IT'S ONE OF the most thankless jobs in any profession. Long sleepless hours, sometimes hunched over a computer with a cold cup of coffee, a phone stuck in the ear and scribbled notes in some kind of "foreign" language, which only a seasoned investigative reporter might decipher.
Two scribblers -- Michael Paulson and Jason Berry -- have earned even the briefest mention for their dogged pursuit of a story, which involved the scandal surrounding the Boston diocese and tainted priests, John Geohagen and James Porter.
And just when that scandal seemed to fade, this week, a judge in Los Angeles agreed to a $660 million payoff concerning clergy sex abuse in that diocese.
Geoghan, who during a 30-year career allegedly sexually abused some 130 people, and, finally, in 2002, was sentenced to nine to 10 years in prison for fondling a young boy at a swimming pool, according to Thomas Pierce's report in NPR. While Geohagen was awaiting a further trial, he was strangled and stomped to death while in so-called protective custody.
Porter allegedly molested some 125 children. He would die of cancer while serving a 20-year prison sentence.
Cardinal Bernard Law, the former archbishop of Boston, apparently shuffled accused priests and he quit in 2002 and now lives in Rome, overseeing one of the basilicas.
Although monetary punishment has been meted out in Los Angeles, with Cardinal Roger Mahony, offering some kind of an apology, the pain and suffering of these "survivors" will remain forever.
It's rare than investigative journalists such as those forementioned in Boston or Los Angeles are recognized for their "digging, " but they should be. The same holds true for Brian Ross and his group as well as Kevin Sites along with Max Haines, whom I consider the greatest of them all.
Haines has now, basically, retired to "smell the roses," but during his tenure with the Toronto Sun, I was privileged to be his editor, which meant I changed a few commas in his Crime Flashback columns, for his copy was always superb.
This fellow Nova Scotian showed he could mix wit and wisdom in his columns and also assisted me in my pursuit as an ID* Investigative Day columnist.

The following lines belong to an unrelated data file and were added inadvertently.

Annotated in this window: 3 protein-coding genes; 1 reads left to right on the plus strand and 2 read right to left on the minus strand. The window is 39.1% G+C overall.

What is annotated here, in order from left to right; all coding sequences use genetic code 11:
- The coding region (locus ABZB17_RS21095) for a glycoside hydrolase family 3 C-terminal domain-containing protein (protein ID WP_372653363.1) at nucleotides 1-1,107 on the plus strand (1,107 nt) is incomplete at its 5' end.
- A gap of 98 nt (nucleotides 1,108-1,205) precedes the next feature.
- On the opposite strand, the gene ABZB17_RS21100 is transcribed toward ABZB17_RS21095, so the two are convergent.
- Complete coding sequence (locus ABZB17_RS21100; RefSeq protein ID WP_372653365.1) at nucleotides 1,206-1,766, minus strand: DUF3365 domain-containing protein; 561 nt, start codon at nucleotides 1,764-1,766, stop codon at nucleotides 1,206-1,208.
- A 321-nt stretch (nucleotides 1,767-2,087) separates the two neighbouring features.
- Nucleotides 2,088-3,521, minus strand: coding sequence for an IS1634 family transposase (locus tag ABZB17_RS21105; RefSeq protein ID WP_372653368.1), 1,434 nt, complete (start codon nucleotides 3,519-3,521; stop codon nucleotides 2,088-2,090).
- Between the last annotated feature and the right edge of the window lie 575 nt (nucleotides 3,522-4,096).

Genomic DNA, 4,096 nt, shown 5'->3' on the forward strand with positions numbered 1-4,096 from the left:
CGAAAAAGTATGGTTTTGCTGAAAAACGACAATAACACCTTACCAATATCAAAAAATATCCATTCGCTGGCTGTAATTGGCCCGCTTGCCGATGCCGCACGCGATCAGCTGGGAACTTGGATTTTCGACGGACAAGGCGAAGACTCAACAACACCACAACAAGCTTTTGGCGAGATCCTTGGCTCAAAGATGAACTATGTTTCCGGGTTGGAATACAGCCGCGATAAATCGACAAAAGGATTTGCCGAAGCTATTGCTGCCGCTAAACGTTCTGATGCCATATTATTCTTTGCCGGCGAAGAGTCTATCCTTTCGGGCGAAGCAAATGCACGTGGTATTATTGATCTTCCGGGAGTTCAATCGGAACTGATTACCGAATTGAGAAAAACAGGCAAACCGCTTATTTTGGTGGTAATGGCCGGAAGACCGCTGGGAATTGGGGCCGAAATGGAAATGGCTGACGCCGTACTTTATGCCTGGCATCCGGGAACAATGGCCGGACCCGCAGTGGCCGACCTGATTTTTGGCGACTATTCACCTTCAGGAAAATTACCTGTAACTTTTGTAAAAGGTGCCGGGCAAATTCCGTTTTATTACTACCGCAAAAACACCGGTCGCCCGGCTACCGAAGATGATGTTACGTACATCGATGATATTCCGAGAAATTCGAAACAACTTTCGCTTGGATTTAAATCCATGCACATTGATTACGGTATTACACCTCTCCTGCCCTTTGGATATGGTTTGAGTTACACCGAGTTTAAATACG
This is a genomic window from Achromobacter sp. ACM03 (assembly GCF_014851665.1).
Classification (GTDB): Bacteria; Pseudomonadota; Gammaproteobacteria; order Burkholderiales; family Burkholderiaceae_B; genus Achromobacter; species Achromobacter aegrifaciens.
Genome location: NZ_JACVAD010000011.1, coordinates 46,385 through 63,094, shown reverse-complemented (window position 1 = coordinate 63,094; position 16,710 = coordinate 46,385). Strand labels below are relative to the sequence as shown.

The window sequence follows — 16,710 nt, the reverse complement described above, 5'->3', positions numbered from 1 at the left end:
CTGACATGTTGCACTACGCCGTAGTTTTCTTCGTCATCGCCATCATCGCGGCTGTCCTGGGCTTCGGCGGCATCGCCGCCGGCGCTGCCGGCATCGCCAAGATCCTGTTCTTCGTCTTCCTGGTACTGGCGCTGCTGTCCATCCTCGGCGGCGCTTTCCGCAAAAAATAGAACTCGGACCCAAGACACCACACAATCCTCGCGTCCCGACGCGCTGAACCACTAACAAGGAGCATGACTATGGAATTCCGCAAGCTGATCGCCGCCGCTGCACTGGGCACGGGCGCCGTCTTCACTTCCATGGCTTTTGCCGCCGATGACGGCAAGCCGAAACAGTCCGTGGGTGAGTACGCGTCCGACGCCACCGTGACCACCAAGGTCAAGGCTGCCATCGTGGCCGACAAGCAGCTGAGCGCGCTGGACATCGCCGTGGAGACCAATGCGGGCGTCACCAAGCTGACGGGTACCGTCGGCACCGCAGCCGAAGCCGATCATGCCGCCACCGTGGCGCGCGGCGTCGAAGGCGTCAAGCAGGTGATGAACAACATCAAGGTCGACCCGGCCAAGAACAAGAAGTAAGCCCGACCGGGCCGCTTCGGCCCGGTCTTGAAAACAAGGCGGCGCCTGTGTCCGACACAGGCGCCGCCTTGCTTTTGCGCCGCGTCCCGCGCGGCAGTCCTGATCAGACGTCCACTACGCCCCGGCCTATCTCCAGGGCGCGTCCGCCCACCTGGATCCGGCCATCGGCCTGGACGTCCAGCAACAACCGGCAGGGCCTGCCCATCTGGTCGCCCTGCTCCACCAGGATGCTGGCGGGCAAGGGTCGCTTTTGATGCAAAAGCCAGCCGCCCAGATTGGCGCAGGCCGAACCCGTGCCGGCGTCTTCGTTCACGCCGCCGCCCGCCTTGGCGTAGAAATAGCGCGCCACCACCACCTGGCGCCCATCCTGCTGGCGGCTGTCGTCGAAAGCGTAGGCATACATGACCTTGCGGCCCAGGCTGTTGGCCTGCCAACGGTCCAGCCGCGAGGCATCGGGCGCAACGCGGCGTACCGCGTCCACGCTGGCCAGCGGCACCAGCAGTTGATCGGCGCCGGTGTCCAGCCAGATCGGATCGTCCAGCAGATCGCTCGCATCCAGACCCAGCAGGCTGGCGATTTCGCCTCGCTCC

I also had my run-in with a wayward minister with a Pentecostal background, and his "sins" of the flesh led to his dismissal and a paperback in the 1990s called "Betrayal."
Then Haines was generous with his words in the introduction to another investigative paperback called "The Rassler Papers," now an e-book called "Counterfeit Hero."
This was Haines' introduction:
"The Villainous Viking has crafted a winner. Who but respected journalist Kaye Corbett, once known as the Villainous One himself, could bring the reader into the inner circle of wrestling, After reading 'Counterfeit Hero' you will never view the grunt-and-groan boys in the same light again.
Corbett reveals the inner workings of the World Wrestling Federation with special emphasis on its kingpin, Vince McMahon. He reviews the checkered history of McMahon and his wrestling heroes, who have been portrayed with publicity expertise as either clean-living lily whites or lovable monsters. Corbett exposes the chinks in the armour of the game itself, exposing the influence that anabolic steroids have had on athletes. In addition, he documents child sex abuse within the sport, which precipitated the resignation of several executives.
Not even the game's superhero, Hulk Hogan, is left unscathed. Despite his public persona as a clean living wholesome giant, Hulk Hogan (real name: Terry Bollea) has been linked to steroids and drugs. Corbett reveals that the Hulkster's image is well protected, and with good reason. He is the star of a merchandising empire than grosses $1.7 billion annually. He also stars in movies and commercials. To maintain his image, particularly with the Little Hulksters, he visits as many as 30 children's hospitals in a week. It pays well for Hogan to perpetuate his clean living, child-oriented image.
After walking through the dry rot that is the modern version of the World Wrestling Federation, Corbett relates the details of Vince McMahon's trial in which he was charged with conspiracy to distribute anabolic steroids. The testimony and evidence is presented in a most readable manner."
While the investigative paperback-e-book on pro wrestling follies was written in 1994, anabolic steroids and death are once again in the news some 13 years later. On Tuesday, a toxicology report showed Chris Benoit's body contained 10 times the normal level of testosterone, as well as the anti-anxiety drug Xanax and the painkiller hydrocodone. And, once again, solid investigative reporters will be hunched over their computers, trying to make sense of all that information.